On Femen´s approach to feminism. An interesting read. This article was published on al-akhbar english website by Paola Salwan Daher and Joseph Daher.
Let us also be very clear on another point: Femen, or Amina in Tunisia, or Alia al-Mahdi in Egypt are not to be vilified for their use of nudity as a means to impact social change. Granted, this is a tactic that is debatable. Many feminists have used nudity in the past as a sign of reclaiming their own bodies from society.
Still, the truth remains that no activist that chooses to use nudity should ever be attacked or threatened. No activist. Ever. Under no circumstances. It is the duty of leftist movements to stand behind these women and offer support, regardless of our personal beliefs as to their tactics.
This being said, one of the (many) issues with Femen is their own essentialist and paternalistic brand of feminism. Let’s try and break down Femen’s rhetoric and actions:
First, Femen’s understanding, or lack thereof, of Middle East and North African societies , reveal their Islamophobic tendencies. According to them, all Arab and Muslim (they don’t seem to know the difference) men are “waiting behind their wives with knives;” all Arab women are submissive little lambs.
For a self-proclaimed feminist movement, Femen seems to forget that patriarchy is universal and is not the social fact of certain given societies. Femen is essentializing women just as reactionary groups do. Just like reactionary groups stereotype women from the MENA region, Femen does the same, simply applying another set of values and prejudices.
MENA women could use a little solidarity, that is, movements who take up their agendas and publicize them around the world. What they do not need is co-optation of their struggles to advance Femen’s image throughout the world.
If Femen were truly promoting solidarity, they’d let women in the region speak for themselves. What they’re doing, however, is imposing their brand of feminism.The words of Femen leader Inna Shevchenko perfectly illustrate the group’s total lack of respect for women. “They say they are against Femen, but we still say we are here for them. They write on their posters that they don’t need liberation but in their eyes it’s written ‘help me.’”Reading these words, one cannot help but wonder where Femen was during the Arab revolutions. Indeed, women in the MENA have played a leading role in the revolutionary processes in their countries.
To stand in solidarity with these women would have been to help deconstruct the myths and prejudices of Arab women in mainstream western media. Instead, Femen repeats clichés and strenghtens discrimination against them, further isolating them form public debate.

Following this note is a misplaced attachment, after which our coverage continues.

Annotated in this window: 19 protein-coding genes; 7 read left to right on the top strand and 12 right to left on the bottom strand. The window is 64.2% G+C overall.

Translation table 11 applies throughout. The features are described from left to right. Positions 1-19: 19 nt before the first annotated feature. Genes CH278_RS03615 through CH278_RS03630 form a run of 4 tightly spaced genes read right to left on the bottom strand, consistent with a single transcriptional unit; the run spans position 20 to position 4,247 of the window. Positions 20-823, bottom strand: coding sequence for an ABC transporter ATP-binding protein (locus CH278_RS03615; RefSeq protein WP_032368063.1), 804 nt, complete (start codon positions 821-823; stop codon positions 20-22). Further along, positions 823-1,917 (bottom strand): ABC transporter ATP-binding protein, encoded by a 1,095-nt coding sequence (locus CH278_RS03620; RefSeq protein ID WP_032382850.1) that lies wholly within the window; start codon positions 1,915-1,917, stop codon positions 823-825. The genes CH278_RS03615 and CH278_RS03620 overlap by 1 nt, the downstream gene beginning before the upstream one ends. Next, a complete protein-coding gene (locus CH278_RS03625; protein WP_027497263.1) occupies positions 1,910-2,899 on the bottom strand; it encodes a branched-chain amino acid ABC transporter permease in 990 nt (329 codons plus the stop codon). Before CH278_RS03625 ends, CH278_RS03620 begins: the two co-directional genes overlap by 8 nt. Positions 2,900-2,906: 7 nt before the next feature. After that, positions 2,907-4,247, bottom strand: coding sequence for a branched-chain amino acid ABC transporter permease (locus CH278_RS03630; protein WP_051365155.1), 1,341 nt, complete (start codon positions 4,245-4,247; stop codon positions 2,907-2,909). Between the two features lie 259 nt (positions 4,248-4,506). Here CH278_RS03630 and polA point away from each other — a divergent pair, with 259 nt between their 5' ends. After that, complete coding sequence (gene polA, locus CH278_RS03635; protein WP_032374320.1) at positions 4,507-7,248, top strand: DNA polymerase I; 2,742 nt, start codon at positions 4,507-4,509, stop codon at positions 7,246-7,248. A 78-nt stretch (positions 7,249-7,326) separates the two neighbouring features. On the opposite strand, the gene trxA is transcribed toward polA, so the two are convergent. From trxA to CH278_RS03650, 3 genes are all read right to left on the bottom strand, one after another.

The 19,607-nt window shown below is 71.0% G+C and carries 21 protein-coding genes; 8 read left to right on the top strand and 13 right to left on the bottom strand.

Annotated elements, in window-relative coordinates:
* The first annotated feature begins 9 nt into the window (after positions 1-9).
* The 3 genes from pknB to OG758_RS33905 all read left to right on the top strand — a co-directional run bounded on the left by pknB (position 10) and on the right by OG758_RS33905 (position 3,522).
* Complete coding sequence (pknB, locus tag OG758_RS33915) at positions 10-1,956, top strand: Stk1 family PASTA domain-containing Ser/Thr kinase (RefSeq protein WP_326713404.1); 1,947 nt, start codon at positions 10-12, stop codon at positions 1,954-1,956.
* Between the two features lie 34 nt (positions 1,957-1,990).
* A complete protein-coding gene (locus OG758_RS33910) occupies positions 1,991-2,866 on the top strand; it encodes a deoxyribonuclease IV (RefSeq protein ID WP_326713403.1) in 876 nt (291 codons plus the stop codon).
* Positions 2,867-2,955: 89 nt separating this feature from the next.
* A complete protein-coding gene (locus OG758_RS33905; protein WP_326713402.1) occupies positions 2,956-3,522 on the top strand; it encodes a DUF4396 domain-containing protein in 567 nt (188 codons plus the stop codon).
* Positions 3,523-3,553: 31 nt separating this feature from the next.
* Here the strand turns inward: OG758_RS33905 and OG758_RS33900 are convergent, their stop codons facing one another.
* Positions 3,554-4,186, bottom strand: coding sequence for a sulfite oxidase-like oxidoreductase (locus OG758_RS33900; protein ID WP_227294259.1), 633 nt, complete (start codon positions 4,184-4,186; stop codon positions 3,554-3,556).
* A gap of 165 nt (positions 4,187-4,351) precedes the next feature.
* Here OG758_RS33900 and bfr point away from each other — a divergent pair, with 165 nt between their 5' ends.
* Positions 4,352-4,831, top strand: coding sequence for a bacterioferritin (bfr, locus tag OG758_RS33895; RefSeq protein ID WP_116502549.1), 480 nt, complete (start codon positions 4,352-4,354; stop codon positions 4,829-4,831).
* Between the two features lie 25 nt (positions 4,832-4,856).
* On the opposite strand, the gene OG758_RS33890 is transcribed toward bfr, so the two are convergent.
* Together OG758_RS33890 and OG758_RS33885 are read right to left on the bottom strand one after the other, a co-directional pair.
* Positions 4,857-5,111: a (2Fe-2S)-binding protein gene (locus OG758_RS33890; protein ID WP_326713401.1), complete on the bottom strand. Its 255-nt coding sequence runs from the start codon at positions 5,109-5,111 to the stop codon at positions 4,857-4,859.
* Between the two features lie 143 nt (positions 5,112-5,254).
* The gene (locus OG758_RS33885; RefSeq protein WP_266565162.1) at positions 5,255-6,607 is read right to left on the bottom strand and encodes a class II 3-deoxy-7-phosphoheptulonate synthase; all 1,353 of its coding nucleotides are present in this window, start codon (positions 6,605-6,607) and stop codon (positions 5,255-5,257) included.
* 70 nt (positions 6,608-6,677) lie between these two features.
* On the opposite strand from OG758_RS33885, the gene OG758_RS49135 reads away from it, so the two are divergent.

Femen is telling women from the MENA region what to feel and how to act, but isn’t that what patriarchy has been doing for millenia?
Apart from staging naked happenings, Femen doesn’t seem to have any kind of vision to rid the world of patriarchy. They also seem to have zero perspective on social justice. Where is their analysis of power relations between economic actors? Where is their will to change political and legal frameworks oppressing women? Without structural changes there can be little emancipation for women. Wearing a beard and announcing an “International Topless Jihad Day” is of little help.
Their only impact is to reinforce the legitimacy of reactionary currents by offending rather than meaningfully reaching out to women, thus making the job of feminists twice as hard.
Finally, let us ponder the “hot boobs” issue. Is looking like a model a prerequisite for joining Femen? Wasn’t feminism supposed to question traditional gender roles and by doing so, to question traditional standards of beauty?
Femen cannot present itself as a feminist, subversive, revolutionary movement. It is unfortunate that their actions continue to make the headlines, furthering a whole slew of stereotypes, while actual progressive agendas remain in the shadows. As feminists, our aim should be to lash out at all prejudices and all forms of oppression. Anything else, and we’re right in the middle of our struggles being co-opted.
Paola Salwan Daher is UN advocacy representative at the Cairo Institute for Human Rights Studies, a writer, and a member of the feminist collective Nasawiya.
Joseph Daher is a political activist and assistant professor at the University of Lausanne and a SOAS PhD candidate. He runs the blog Syria Freedom Forever.